- Run Regular Back-ups
- Don’t Use Weak Usernames and Passwords
- Select a Respected CMS
- Install a Free SSL Certificate
- Limit Admin Access
- Follow Two-Step Authentication
- Use Spam Filter and CAPTCHA Plug-ins
- Don’t Use Too Many Add-ons and Plugins
- Keep Plugins and Themes Updated
Run Regular Back-ups
Make sure you’re running regular back-ups as well as offsite backups.
This way, if your site does get hacked and you need to wipe it clean or build a new one from scratch, you can restore the old copy. This can save hours and days (and sometimes weeks) of work.
The website backup process involves taking a copy of your website and storing it in an offsite location.
Make sure that you’re not only running back-ups but also making them available to people outside the company, such as IT or web designers who also work on the site. It’s essential for everyone involved with your business to know what you’re doing to maintain a secure website.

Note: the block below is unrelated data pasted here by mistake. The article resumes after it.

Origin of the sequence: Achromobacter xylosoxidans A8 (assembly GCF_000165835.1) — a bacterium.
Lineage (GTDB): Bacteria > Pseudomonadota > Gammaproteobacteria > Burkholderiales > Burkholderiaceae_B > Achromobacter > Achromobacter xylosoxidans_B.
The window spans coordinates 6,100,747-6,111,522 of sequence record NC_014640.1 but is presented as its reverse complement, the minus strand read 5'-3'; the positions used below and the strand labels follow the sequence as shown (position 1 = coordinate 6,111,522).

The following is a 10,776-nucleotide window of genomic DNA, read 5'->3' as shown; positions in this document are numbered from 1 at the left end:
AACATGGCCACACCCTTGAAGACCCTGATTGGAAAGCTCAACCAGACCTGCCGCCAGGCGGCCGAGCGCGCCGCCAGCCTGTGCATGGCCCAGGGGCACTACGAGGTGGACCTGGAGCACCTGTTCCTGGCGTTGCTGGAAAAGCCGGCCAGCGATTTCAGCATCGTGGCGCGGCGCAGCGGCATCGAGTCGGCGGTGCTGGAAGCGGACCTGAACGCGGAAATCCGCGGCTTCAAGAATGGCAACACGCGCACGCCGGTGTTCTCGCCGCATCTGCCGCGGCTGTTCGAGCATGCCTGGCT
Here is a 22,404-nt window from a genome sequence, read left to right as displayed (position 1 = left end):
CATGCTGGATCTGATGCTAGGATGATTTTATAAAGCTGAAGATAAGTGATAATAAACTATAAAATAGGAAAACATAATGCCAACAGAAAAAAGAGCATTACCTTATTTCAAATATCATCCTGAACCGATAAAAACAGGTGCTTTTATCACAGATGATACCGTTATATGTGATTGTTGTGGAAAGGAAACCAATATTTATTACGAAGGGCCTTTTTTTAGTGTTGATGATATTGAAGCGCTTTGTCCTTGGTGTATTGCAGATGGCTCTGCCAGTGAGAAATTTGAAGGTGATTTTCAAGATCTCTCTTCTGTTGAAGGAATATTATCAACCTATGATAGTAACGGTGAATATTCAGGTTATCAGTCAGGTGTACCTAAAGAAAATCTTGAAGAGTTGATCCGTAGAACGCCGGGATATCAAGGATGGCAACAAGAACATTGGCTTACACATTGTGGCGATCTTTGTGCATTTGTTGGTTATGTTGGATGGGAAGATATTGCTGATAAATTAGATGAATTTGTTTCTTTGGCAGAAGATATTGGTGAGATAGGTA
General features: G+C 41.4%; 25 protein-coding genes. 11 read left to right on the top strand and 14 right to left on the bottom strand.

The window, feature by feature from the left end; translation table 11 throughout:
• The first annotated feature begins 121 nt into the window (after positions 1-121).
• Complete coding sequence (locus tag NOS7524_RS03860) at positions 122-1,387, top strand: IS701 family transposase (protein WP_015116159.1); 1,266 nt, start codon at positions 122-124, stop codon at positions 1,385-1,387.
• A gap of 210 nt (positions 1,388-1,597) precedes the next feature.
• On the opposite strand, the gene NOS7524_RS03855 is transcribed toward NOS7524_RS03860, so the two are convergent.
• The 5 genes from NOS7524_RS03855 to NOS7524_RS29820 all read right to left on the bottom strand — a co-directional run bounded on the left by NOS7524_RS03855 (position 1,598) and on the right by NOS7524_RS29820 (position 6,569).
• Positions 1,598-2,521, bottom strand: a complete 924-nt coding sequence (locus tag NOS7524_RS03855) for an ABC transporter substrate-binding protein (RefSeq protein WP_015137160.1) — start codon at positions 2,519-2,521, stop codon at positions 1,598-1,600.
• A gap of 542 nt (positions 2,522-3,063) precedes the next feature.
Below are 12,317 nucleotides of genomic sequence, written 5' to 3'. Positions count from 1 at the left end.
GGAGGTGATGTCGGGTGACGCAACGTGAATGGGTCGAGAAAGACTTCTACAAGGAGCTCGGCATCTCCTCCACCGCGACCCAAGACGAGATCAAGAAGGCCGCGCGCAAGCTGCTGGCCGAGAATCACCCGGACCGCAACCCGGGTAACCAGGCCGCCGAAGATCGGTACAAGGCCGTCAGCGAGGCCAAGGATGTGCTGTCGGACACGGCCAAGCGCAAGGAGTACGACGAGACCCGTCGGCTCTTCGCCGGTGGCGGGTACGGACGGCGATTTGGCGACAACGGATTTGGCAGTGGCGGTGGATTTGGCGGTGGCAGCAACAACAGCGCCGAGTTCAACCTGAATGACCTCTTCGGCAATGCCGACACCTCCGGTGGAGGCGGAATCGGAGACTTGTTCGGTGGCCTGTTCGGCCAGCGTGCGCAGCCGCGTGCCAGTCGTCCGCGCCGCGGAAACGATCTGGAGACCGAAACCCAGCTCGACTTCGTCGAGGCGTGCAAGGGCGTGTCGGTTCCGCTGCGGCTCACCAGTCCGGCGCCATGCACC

Don’t Use Weak Usernames and Passwords
One of the most important things to do as a website owner is making sure you’re using strong passwords for all accounts on your website, server, and computer systems.
Using the same password over and over again or simply making it easy to guess can leave you vulnerable in several ways.
Simple ways to create strong passwords include:
- Making sure each password is at least 12 characters long
- Mixing up the letters, numbers, and special characters
- Using a password that has some sort of personal significance to you, like your favorite color
- Automatically H=having passwords generated for you
Limit Password Reuse
When you’re creating new passwords, make sure that they aren’t reused for multiple accounts. If one website gets hacked, then all of your other accounts are at risk.